My friend Eileen might be nuts. You must read this and tell me if I’m right.
On Monday – the day after New Years Day – while the guys gathered in the family room watching the Rose Bowl game, the girls gabbed over chardonnay about our annual desert trip. With football jeers and wild kids at our feet, the conversation turned and I hear Eileen say that she wants to gather a group of close girlfriends and have them anonymously write out on slips of paper what she should change about herself.
“Oh, hell no!” I shout. I ask why she would ever open herself to that sort of criticism. She doesn’t think that her friends will be critical though. Instead, helpful. Like tell her she needs to change the color of her hair or buy better fitting jeans. My brain works at rapid speed sometimes and I instantly envision throwing myself off a bridge after being subjected to such scrutiny.
Her sister sided with me. And sometimes I think her and I share the same brain – or at least the same taste in terrible made-for-TV-movies. She starts to reference a flick from the ’90’s called “Dying to Belong” where pledges of a college sorority are made to walk around in hideously high wasted panties and matching bra sets as the sisters circle every inch of flab, cheese, and stretch mark on their asses. This, my friends, is why I never joined a sorority. I was scared straight.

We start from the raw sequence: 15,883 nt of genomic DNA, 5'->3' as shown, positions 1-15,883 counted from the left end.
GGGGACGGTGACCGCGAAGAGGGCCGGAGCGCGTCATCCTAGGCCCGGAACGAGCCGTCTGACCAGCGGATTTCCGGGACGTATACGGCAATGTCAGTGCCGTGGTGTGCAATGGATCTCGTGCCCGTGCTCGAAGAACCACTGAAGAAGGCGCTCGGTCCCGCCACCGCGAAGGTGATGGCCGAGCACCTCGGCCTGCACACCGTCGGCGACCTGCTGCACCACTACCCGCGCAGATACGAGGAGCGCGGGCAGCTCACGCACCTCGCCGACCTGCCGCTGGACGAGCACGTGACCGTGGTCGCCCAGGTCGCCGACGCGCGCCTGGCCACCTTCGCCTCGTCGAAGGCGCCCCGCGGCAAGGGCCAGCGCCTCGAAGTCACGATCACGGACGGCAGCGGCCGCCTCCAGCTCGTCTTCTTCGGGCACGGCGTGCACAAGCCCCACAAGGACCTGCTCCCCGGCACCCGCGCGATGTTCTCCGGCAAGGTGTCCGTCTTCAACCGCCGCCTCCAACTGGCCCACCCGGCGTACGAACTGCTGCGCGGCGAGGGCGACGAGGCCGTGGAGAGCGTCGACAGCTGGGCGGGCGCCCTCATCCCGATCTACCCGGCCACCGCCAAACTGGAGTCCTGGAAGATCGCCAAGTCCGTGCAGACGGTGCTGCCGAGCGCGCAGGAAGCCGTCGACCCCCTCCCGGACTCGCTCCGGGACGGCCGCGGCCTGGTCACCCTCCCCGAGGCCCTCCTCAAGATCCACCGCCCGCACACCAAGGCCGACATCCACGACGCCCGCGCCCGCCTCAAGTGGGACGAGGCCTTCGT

Anyway, my friend Eileen is perfect the way she is but her idea is not. Do you have any desire to hear from your friends that your highlights look like “stripper stripes” or that you are not rocking those mom jeans? I’m not against someone suggesting to me that I should opt for a different pair of shoes instead of my go-to flip flops or that I should change up my lip gloss. But I would never ask for it. For someone like myself – with lifelong body image issues – I think it would be so severely detrimental to my mental well-being.
So is Eileen nuts? Or would you stand to be judged by your closest girlfriends?